Who would have thought drinking made you stupid, too?

I have taken it upon myself to bring to the 4 or 5 readers of this blog more recent and relevant news. On CNN's website I found this article. The guy actually told the police to arrest him because he was driving drunk. WTF?! Maybe he didn't have enough for a cab home. Dude, call me, I'll come pick you up.

Anyway, don't be stupid like this guy. First, for trying to drive home drunk. Second, for telling the police to arrest him.

CNN.com - Girl testifies Disney's Tigger molested her - Aug 3, 2004

good thing there's not a war going on. or genocide....or the mcats.

i can't wait to see pictures from the courtroom of jurors trying on the tigger suit and groping each other.

UPDATE: via a scornful and contemptuous email, the increasingly annoying 'in the crease' has informed me that this is an old story, and tigger was acquitted. note to in the crease: go fuck yourself. shouldn't you be memorizing lines from the simpson's 4th season dvd or something? look, i'm not a cnn kind of guy, alright? i'm too busy jacking off to ashleigh banfield to keep up with cnn's 'aligator shits out live chicken' and 'girl marries man who once burried her alive' garbage on a daily basis.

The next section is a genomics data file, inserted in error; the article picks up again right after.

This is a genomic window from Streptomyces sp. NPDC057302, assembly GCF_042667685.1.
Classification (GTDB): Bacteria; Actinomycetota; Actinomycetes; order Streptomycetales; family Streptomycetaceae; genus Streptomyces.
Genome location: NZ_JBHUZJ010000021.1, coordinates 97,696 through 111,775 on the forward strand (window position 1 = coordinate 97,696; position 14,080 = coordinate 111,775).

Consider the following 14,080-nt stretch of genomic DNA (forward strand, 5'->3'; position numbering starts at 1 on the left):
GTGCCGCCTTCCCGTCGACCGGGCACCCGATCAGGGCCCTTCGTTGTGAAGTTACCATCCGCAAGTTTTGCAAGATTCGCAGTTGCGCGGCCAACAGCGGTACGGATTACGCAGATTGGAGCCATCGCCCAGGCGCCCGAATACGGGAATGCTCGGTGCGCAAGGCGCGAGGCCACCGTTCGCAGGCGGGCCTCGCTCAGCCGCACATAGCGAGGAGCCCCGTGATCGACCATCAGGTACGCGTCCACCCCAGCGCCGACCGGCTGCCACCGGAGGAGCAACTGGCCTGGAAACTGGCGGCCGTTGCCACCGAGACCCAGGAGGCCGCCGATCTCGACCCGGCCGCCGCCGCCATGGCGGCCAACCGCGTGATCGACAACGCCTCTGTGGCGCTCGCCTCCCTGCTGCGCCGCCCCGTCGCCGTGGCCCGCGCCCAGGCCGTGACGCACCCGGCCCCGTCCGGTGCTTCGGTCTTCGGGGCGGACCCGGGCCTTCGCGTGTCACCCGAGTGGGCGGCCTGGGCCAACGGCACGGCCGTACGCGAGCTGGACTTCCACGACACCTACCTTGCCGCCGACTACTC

Thursday, August 12, 2004

work sucks

ah, i remember the moribund days of being a career man. you probably didn't know this, but i used to be a strategic management consultant for mordechai consulting group in galilee from 20 AD - 24 AD. those were four long years. don't get me wrong though, it wasn't all bad. actually, i was a full baller: the pinstripe tunics made from the finest goat fur, the german donkey carts, you know how i get down. i was pulling in a pretty respectable 300 sheckles a year, which was maybe below my market value -- being the son of god and all -- but it kept me laced up in butter-soft leathers and cristal.

but i always felt something was missing. that certain joi de vivre, as they say in canada. those godless and deoderantless europeans got it right. of course, there's been talk about the relationship between religion and corporate buffoonery since the days of max weber, and we hear about it today as well.